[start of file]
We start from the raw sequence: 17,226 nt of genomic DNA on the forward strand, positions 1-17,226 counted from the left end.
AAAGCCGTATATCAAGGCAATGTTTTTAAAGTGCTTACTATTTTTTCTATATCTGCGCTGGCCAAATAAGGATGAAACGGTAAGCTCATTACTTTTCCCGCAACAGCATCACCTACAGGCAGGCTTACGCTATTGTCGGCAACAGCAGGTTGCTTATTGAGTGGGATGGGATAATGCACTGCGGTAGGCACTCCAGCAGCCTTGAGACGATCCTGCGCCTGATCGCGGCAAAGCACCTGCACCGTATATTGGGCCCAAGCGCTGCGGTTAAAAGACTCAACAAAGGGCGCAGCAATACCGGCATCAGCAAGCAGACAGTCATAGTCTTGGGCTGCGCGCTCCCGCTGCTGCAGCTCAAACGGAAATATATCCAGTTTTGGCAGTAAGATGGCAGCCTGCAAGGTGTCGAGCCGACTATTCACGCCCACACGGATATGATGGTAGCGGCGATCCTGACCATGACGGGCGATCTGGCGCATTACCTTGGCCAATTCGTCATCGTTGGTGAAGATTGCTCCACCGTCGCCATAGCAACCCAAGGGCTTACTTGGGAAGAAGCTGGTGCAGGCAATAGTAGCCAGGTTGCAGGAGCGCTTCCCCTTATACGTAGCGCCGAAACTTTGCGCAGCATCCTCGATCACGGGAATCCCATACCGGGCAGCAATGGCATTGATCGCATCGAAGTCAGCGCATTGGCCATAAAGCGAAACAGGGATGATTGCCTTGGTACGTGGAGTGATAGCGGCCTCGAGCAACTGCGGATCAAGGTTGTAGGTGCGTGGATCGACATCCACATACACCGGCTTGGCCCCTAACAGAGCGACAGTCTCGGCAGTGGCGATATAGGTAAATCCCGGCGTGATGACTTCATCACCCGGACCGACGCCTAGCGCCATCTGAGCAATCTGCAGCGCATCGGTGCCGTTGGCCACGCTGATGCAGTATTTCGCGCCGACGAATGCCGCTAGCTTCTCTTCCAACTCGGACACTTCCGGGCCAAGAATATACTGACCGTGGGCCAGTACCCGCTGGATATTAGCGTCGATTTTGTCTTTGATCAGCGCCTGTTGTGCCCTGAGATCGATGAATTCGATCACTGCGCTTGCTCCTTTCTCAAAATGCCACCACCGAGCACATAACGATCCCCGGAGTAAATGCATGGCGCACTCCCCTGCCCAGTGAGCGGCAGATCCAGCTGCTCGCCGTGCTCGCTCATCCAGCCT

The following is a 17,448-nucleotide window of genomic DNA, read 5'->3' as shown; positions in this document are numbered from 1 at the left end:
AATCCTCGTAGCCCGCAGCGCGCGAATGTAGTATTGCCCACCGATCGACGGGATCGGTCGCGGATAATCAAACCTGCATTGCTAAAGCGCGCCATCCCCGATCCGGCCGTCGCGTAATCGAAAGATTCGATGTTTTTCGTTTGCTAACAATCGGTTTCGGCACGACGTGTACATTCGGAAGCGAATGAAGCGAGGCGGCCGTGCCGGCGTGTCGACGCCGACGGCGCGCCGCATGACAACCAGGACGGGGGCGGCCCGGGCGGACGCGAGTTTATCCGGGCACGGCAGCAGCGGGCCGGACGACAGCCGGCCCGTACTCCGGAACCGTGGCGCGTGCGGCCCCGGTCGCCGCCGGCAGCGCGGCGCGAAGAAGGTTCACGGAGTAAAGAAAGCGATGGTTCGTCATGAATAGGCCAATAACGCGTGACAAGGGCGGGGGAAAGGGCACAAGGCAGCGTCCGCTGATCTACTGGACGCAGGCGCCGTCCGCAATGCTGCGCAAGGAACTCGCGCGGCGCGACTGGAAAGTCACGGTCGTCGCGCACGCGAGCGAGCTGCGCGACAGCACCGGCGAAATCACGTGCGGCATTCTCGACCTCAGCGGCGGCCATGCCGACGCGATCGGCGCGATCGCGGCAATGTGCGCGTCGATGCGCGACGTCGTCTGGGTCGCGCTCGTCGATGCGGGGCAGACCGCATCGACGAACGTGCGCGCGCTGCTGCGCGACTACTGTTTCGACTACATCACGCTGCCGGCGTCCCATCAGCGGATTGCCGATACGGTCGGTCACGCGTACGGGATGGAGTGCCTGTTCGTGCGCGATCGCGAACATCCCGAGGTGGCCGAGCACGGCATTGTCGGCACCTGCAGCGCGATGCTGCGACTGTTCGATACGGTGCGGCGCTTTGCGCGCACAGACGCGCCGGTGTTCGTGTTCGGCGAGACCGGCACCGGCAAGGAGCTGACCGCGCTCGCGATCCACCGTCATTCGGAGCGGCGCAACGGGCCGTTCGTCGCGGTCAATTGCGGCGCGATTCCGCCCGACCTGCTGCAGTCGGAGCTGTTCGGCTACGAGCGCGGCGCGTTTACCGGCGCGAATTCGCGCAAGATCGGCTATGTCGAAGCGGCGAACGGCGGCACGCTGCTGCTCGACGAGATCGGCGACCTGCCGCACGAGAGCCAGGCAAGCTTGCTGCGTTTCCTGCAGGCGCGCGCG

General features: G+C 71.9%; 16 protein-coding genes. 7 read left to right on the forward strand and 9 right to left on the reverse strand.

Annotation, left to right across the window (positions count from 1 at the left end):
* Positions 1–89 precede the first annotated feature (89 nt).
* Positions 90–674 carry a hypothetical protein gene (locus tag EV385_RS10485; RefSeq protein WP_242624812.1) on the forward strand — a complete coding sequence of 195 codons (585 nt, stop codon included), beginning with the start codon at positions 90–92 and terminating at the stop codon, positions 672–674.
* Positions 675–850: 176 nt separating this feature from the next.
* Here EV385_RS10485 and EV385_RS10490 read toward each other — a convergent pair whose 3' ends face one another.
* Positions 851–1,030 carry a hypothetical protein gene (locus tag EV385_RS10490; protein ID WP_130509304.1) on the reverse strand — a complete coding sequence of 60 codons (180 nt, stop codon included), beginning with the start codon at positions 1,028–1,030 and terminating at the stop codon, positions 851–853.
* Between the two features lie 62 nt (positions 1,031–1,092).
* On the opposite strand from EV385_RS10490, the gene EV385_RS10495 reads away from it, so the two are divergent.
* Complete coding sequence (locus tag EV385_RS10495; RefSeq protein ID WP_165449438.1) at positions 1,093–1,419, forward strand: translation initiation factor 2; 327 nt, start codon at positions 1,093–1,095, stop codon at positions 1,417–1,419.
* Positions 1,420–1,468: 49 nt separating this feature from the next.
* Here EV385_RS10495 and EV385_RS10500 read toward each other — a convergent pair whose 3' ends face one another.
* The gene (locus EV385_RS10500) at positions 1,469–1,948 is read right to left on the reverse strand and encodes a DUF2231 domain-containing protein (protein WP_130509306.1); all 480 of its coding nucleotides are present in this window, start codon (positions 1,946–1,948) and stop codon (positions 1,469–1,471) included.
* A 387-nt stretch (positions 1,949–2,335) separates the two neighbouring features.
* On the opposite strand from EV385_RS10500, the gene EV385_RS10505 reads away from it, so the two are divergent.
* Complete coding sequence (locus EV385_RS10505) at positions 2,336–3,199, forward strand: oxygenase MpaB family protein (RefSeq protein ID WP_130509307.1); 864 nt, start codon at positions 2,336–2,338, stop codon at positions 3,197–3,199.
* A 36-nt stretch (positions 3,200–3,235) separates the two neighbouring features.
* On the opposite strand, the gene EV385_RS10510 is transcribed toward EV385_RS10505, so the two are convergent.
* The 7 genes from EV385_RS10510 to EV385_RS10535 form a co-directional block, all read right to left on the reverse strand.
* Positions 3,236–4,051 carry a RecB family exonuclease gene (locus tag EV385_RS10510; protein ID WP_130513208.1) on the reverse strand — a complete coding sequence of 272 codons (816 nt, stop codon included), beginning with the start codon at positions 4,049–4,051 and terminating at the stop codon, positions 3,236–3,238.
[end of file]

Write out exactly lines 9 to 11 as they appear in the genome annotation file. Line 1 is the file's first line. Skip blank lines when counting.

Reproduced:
* Positions 675–850: 176 nt separating this feature from the next.
* Here EV385_RS10485 and EV385_RS10490 read toward each other — a convergent pair whose 3' ends face one another.
* Positions 851–1,030 carry a hypothetical protein gene (locus tag EV385_RS10490; protein ID WP_130509304.1) on the reverse strand — a complete coding sequence of 60 codons (180 nt, stop codon included), beginning with the start codon at positions 1,028–1,030 and terminating at the stop codon, positions 851–853.